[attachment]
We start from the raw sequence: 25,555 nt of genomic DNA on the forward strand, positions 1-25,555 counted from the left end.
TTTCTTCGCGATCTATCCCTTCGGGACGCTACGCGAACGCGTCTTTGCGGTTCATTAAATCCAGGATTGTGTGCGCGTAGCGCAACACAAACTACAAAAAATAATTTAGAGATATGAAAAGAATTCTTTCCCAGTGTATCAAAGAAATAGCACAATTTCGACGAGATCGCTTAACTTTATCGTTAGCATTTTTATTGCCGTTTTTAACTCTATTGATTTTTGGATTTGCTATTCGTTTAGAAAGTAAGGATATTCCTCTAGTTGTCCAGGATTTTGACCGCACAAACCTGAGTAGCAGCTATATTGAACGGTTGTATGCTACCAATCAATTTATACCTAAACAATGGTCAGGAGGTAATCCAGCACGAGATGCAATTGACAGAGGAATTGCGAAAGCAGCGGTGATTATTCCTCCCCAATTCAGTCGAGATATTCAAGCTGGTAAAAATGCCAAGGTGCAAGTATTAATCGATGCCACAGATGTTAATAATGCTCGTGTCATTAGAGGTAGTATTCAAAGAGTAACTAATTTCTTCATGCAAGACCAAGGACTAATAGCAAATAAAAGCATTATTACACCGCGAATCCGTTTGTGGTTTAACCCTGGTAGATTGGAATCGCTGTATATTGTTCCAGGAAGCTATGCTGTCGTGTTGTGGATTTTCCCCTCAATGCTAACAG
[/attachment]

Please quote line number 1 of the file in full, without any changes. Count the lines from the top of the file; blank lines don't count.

We start from the raw sequence: 25,555 nt of genomic DNA on the forward strand, positions 1-25,555 counted from the left end.